Siemian wasn’t one of Saints’ many problems in loss to Falcons

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Trevor Simian, Deonte Harris
(Photo: Parker Waters)

NEW ORLEANS – The New Orleans Saints had a lot of problems in their last-second 27-25 loss to the Atlanta Falcons on Sunday.

Trevor Siemian wasn’t one of them.

Siemian understandably was the center of attention as he made his first start under center in the wake of Jameis Winston’s season-ending knee injury last week.

He played well enough for the Saints to win, but the Saints didn’t play well enough in other areas to win.

Siemian completed 25 of 41 passes for 249 yards with two touchdowns. He didn’t throw an interception, but he did commit a costly turnover when he fumbled while taking his only sack of the game early in the fourth quarter.

A 32-yard return by Steven Means set up Atlanta at the New Orleans six-yard line and one play later Matt Ryan was throwing his second touchdown pass to Olamide Zaccheaus for what seemed like a comfortable 24-6 lead with 10:39 remaining.

But Siemian, who drove the Saints 70 yards to a winning field goal late in the first half of the 36-27 victory over Tampa Bay in Winston’s absence a week earlier, wasn’t done.

He took the Saints on touchdown drives of 66, 54 and 43 yards in a span of 9 minutes and
33 seconds to give them their first and what wound up being a very brief lead.

“We didn’t do the things that winning teams do consistently,” head coach Sean Payton said accurately.

His team is still a winning team with a 5-3 record after seeing a three-game winning streak end, but the Saints have now lost twice at home in games in which they led teams with worse records than theirs in the fourth quarter.

The loss to the 4-4 Falcons was the first since a 27-21 overtime loss to the 3-6 Giants, who scored the final 17 points.

On Sunday, the Saints were penalized 10 times for 74 yards. They sacked Matt Ryan just twice and let the scrambling-challenged 36-year-old run for a touchdown and elude their sporadic pass rush on multiple occasions.

The most game-turning short-coming was the inability to hold that brief lead, which was the result of one play.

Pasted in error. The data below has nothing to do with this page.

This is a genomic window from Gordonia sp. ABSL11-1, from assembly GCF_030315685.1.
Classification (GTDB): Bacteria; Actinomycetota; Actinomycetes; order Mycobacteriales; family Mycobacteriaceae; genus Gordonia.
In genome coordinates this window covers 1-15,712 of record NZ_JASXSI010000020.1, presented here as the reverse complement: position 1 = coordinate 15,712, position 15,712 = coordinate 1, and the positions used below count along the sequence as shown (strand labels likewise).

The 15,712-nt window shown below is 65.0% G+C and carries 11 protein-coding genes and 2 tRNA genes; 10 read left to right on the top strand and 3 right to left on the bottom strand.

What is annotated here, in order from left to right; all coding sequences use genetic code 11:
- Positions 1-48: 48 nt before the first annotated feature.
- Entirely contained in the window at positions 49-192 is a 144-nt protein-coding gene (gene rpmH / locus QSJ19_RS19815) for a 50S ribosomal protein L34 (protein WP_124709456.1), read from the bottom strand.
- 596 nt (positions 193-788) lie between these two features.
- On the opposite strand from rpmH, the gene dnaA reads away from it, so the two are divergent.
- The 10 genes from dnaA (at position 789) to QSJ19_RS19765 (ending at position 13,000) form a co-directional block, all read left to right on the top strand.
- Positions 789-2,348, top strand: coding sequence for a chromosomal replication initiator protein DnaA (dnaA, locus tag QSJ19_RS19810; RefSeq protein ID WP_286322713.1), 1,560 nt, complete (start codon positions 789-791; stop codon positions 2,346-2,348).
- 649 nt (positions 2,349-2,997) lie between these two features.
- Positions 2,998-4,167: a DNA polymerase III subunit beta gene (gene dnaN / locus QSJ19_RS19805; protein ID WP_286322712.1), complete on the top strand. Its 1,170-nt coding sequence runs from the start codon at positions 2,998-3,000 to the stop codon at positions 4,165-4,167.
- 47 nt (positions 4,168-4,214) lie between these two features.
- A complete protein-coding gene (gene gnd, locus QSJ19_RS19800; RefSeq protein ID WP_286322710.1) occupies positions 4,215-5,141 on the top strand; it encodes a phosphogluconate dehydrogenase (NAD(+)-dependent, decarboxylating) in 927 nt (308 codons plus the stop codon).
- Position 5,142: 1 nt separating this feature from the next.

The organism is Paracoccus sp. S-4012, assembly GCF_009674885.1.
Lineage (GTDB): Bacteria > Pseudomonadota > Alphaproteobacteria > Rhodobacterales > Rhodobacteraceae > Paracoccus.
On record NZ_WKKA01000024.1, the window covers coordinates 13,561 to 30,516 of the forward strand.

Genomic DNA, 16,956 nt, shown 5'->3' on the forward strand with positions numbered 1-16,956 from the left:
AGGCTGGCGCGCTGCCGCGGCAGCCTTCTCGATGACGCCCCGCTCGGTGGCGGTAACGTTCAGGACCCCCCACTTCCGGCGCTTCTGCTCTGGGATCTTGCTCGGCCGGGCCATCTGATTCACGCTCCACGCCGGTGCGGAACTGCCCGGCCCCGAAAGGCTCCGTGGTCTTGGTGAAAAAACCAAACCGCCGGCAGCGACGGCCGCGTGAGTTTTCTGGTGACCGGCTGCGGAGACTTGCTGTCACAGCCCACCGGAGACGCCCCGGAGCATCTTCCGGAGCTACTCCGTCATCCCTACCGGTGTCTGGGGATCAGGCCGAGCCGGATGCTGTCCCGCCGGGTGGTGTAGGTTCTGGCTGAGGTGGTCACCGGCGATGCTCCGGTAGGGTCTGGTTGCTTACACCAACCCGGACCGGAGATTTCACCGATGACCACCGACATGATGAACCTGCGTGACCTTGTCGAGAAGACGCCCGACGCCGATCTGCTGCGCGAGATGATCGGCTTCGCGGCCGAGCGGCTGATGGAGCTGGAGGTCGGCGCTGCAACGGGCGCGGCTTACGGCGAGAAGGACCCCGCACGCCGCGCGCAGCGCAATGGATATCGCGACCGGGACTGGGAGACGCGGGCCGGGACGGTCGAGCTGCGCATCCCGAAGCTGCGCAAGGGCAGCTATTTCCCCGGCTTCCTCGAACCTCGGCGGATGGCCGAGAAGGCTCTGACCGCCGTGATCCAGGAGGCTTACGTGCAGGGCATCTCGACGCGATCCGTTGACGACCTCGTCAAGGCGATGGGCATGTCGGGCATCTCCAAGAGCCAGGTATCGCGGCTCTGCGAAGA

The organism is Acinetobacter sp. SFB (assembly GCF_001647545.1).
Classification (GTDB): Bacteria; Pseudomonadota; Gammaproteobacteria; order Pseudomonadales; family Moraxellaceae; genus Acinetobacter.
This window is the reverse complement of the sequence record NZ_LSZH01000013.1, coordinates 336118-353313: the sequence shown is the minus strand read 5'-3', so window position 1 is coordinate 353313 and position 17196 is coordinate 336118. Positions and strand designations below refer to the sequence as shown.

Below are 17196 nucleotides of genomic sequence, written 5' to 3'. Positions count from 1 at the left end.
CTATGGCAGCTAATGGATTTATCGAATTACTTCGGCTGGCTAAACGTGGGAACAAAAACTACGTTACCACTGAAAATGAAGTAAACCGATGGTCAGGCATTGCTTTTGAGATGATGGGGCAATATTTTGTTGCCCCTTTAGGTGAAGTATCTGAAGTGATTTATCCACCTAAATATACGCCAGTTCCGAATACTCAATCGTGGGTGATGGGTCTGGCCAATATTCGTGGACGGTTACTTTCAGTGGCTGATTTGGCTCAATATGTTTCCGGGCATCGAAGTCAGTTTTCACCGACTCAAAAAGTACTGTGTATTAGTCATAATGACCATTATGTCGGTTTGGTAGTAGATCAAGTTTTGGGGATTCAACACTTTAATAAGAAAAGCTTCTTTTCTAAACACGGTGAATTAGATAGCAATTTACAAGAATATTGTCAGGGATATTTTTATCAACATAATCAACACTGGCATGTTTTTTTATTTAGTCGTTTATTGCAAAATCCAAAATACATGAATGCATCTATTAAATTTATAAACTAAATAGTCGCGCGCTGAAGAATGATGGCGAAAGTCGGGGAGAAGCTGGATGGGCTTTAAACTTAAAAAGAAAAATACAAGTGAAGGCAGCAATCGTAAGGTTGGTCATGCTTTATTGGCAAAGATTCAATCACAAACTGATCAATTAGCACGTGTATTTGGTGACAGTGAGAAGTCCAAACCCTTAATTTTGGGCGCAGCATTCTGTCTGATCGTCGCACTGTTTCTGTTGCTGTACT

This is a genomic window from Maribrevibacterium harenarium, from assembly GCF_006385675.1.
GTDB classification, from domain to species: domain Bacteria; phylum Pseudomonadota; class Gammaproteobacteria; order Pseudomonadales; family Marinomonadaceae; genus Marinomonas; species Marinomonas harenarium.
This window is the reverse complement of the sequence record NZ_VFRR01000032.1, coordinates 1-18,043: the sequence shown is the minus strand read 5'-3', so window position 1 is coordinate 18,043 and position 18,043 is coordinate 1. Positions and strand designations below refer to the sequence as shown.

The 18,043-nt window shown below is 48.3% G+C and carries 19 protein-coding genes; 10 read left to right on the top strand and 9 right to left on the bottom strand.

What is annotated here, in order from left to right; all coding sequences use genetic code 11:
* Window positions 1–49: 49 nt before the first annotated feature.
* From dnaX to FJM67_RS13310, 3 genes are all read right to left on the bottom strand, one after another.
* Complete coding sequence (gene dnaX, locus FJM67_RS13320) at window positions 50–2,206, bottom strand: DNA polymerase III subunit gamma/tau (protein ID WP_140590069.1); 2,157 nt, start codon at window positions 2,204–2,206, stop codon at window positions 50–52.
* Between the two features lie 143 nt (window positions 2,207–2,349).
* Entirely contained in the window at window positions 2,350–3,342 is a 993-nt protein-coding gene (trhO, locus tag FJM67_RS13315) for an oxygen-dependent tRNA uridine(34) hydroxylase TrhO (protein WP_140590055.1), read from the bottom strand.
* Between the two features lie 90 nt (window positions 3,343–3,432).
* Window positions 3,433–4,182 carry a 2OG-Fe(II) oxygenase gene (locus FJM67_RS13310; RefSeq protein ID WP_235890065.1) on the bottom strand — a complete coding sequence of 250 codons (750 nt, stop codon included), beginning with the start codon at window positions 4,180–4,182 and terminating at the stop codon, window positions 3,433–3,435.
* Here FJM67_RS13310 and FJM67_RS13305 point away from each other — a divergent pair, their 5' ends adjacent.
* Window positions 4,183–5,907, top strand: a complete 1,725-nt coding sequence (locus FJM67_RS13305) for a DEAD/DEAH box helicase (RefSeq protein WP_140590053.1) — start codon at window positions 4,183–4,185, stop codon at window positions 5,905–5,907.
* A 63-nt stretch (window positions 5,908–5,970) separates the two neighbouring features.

On the first offensive play that the Falcons ran while trailing, they recognized a favorable matchup with rookie corner Paulson Adebo covering Cordarrelle Patterson and Ryan launched a pass up the east sideline toward midfield that produced a 64-yard catch and run.

Moments later Youngshoe Koo was kicking a 29-yard field goal, the clock was expiring and the Falcons were celebrating.

If Adebo had broken up the pass or knocked Patterson out of bounds, or Koo had somehow botched the chip shot, or somehow the Saints otherwise had made that singular lead hold up, it would have been a remarkable victory.

But this game was lost as much at the beginning as the end.

The Saints trailed 10-0 at halftime and fell into a deeper hole early in the fourth quarter primarily because they couldn’t catch enough catchable passes and they couldn’t stop the Falcons from catching passes with sufficient consistency.

Siemian’s solid numbers would have been more impressive if not for a handful of passes that, though imperfect, still hit professional pass catchers in the hands and went incomplete.

Meanwhile Ryan completed 23 of 30 passes for 343 yards with two touchdowns and no interceptions, often finding receivers who were wide open and snared passes they should have snared.

The Saints rushed for three times as many yards as the Falcons (109-34) and averaged a satisfactory 4.4 yards per rush, but converted just 3 of 10 third downs and failed on their only fourth-down attempt.

Speaking of failures, their inability to convert either of the 2-point conversions they attempted after their final two touchdowns were significant as well.

Additionally, the Saints possessed the ball for 32 minutes and 21 seconds and the Falcons possessed it for 27 minutes and 39 seconds.

That’s a statistic that can be misleading, as it was in this game, because even though having the ball for more than half of the game means more offensive opportunities than the opponent, it doesn’t mean as much as how well you take advantage of however many opportunities you do have.

The Saints had an opportunity Sunday to tie Tampa Bay for the NFC South lead and tie East-leading Dallas and North-leading Green Bay in the loss column.

But they didn’t take advantage despite having sufficient quarterback play to do so.

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Les East

CCS/106.1 FM/Daily Iberian

Les East is a nationally renowned freelance journalist. The New Orleans area native’s blog on was named “Best Sports Blog” in 2016 by the Press Club of New Orleans. For 2013 he was named top sports columnist in the United States by the Society of Professional Journalists. He has since become a valued contributor for CCS. The Jesuit High…

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